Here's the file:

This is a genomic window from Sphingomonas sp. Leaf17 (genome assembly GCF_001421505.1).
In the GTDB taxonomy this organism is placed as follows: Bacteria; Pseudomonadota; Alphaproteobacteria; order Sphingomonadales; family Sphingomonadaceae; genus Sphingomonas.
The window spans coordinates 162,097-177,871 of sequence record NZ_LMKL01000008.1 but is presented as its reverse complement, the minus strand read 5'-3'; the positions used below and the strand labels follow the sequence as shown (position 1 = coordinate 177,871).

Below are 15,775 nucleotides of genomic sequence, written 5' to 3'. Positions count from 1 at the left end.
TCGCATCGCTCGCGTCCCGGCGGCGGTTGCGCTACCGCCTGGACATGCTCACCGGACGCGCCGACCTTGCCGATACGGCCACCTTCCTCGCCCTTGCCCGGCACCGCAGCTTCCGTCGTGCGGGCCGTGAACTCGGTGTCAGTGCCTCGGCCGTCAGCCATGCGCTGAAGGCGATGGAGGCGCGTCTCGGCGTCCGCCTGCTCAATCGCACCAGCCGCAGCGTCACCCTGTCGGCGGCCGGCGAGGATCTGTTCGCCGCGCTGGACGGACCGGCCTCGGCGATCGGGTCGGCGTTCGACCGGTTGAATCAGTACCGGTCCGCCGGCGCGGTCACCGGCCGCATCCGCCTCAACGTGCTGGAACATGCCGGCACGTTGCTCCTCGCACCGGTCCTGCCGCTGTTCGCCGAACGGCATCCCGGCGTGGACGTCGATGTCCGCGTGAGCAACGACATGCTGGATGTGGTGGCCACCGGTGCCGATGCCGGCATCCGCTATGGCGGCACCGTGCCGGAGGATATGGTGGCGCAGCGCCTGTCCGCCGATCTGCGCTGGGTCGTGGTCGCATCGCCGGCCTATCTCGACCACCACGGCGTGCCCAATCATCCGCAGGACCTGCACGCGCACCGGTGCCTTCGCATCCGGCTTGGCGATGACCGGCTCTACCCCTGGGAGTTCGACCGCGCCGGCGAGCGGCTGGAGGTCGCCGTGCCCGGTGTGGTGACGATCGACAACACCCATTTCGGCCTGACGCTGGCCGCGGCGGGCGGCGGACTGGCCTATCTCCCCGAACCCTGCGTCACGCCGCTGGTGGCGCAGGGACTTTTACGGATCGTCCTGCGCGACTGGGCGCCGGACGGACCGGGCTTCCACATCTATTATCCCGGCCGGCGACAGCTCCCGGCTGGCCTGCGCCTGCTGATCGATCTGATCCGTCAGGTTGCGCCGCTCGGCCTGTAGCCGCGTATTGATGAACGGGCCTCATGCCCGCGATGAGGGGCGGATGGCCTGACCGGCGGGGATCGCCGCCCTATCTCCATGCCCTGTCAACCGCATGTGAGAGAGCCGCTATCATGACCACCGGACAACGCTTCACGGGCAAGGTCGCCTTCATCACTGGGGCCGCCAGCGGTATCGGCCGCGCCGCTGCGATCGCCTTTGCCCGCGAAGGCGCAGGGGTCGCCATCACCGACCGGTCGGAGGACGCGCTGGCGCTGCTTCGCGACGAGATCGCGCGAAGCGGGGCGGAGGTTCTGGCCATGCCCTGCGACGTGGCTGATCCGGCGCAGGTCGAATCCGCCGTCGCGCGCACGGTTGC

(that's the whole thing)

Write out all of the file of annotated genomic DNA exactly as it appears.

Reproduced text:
This is a genomic window from Sphingomonas sp. Leaf17 (genome assembly GCF_001421505.1).
In the GTDB taxonomy this organism is placed as follows: Bacteria; Pseudomonadota; Alphaproteobacteria; order Sphingomonadales; family Sphingomonadaceae; genus Sphingomonas.
The window spans coordinates 162,097-177,871 of sequence record NZ_LMKL01000008.1 but is presented as its reverse complement, the minus strand read 5'-3'; the positions used below and the strand labels follow the sequence as shown (position 1 = coordinate 177,871).

Below are 15,775 nucleotides of genomic sequence, written 5' to 3'. Positions count from 1 at the left end.
TCGCATCGCTCGCGTCCCGGCGGCGGTTGCGCTACCGCCTGGACATGCTCACCGGACGCGCCGACCTTGCCGATACGGCCACCTTCCTCGCCCTTGCCCGGCACCGCAGCTTCCGTCGTGCGGGCCGTGAACTCGGTGTCAGTGCCTCGGCCGTCAGCCATGCGCTGAAGGCGATGGAGGCGCGTCTCGGCGTCCGCCTGCTCAATCGCACCAGCCGCAGCGTCACCCTGTCGGCGGCCGGCGAGGATCTGTTCGCCGCGCTGGACGGACCGGCCTCGGCGATCGGGTCGGCGTTCGACCGGTTGAATCAGTACCGGTCCGCCGGCGCGGTCACCGGCCGCATCCGCCTCAACGTGCTGGAACATGCCGGCACGTTGCTCCTCGCACCGGTCCTGCCGCTGTTCGCCGAACGGCATCCCGGCGTGGACGTCGATGTCCGCGTGAGCAACGACATGCTGGATGTGGTGGCCACCGGTGCCGATGCCGGCATCCGCTATGGCGGCACCGTGCCGGAGGATATGGTGGCGCAGCGCCTGTCCGCCGATCTGCGCTGGGTCGTGGTCGCATCGCCGGCCTATCTCGACCACCACGGCGTGCCCAATCATCCGCAGGACCTGCACGCGCACCGGTGCCTTCGCATCCGGCTTGGCGATGACCGGCTCTACCCCTGGGAGTTCGACCGCGCCGGCGAGCGGCTGGAGGTCGCCGTGCCCGGTGTGGTGACGATCGACAACACCCATTTCGGCCTGACGCTGGCCGCGGCGGGCGGCGGACTGGCCTATCTCCCCGAACCCTGCGTCACGCCGCTGGTGGCGCAGGGACTTTTACGGATCGTCCTGCGCGACTGGGCGCCGGACGGACCGGGCTTCCACATCTATTATCCCGGCCGGCGACAGCTCCCGGCTGGCCTGCGCCTGCTGATCGATCTGATCCGTCAGGTTGCGCCGCTCGGCCTGTAGCCGCGTATTGATGAACGGGCCTCATGCCCGCGATGAGGGGCGGATGGCCTGACCGGCGGGGATCGCCGCCCTATCTCCATGCCCTGTCAACCGCATGTGAGAGAGCCGCTATCATGACCACCGGACAACGCTTCACGGGCAAGGTCGCCTTCATCACTGGGGCCGCCAGCGGTATCGGCCGCGCCGCTGCGATCGCCTTTGCCCGCGAAGGCGCAGGGGTCGCCATCACCGACCGGTCGGAGGACGCGCTGGCGCTGCTTCGCGACGAGATCGCGCGAAGCGGGGCGGAGGTTCTGGCCATGCCCTGCGACGTGGCTGATCCGGCGCAGGTCGAATCCGCCGTCGCGCGCACGGTTGC